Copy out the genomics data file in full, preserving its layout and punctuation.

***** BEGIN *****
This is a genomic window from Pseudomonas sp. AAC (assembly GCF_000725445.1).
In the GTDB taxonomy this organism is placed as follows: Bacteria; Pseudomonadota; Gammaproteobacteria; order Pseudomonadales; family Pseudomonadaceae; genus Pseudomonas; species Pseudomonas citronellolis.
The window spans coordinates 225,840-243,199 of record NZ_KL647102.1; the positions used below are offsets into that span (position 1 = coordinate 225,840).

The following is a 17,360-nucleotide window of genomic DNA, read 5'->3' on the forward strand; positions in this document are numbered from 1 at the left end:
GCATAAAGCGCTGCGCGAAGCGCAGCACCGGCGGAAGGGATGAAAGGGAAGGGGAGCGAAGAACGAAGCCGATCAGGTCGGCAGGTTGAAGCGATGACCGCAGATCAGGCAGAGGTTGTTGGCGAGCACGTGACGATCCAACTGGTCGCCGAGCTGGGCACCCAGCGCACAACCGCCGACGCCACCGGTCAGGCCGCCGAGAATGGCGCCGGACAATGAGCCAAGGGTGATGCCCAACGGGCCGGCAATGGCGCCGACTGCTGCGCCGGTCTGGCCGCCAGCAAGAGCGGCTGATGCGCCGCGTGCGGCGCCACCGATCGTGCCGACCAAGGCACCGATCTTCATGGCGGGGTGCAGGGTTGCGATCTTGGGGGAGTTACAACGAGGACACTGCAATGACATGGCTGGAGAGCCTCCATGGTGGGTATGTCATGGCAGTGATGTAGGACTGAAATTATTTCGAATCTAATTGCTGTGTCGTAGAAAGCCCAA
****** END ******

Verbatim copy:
This is a genomic window from Pseudomonas sp. AAC (assembly GCF_000725445.1).
In the GTDB taxonomy this organism is placed as follows: Bacteria; Pseudomonadota; Gammaproteobacteria; order Pseudomonadales; family Pseudomonadaceae; genus Pseudomonas; species Pseudomonas citronellolis.
The window spans coordinates 225,840-243,199 of record NZ_KL647102.1; the positions used below are offsets into that span (position 1 = coordinate 225,840).

The following is a 17,360-nucleotide window of genomic DNA, read 5'->3' on the forward strand; positions in this document are numbered from 1 at the left end:
GCATAAAGCGCTGCGCGAAGCGCAGCACCGGCGGAAGGGATGAAAGGGAAGGGGAGCGAAGAACGAAGCCGATCAGGTCGGCAGGTTGAAGCGATGACCGCAGATCAGGCAGAGGTTGTTGGCGAGCACGTGACGATCCAACTGGTCGCCGAGCTGGGCACCCAGCGCACAACCGCCGACGCCACCGGTCAGGCCGCCGAGAATGGCGCCGGACAATGAGCCAAGGGTGATGCCCAACGGGCCGGCAATGGCGCCGACTGCTGCGCCGGTCTGGCCGCCAGCAAGAGCGGCTGATGCGCCGCGTGCGGCGCCACCGATCGTGCCGACCAAGGCACCGATCTTCATGGCGGGGTGCAGGGTTGCGATCTTGGGGGAGTTACAACGAGGACACTGCAATGACATGGCTGGAGAGCCTCCATGGTGGGTATGTCATGGCAGTGATGTAGGACTGAAATTATTTCGAATCTAATTGCTGTGTCGTAGAAAGCCCAA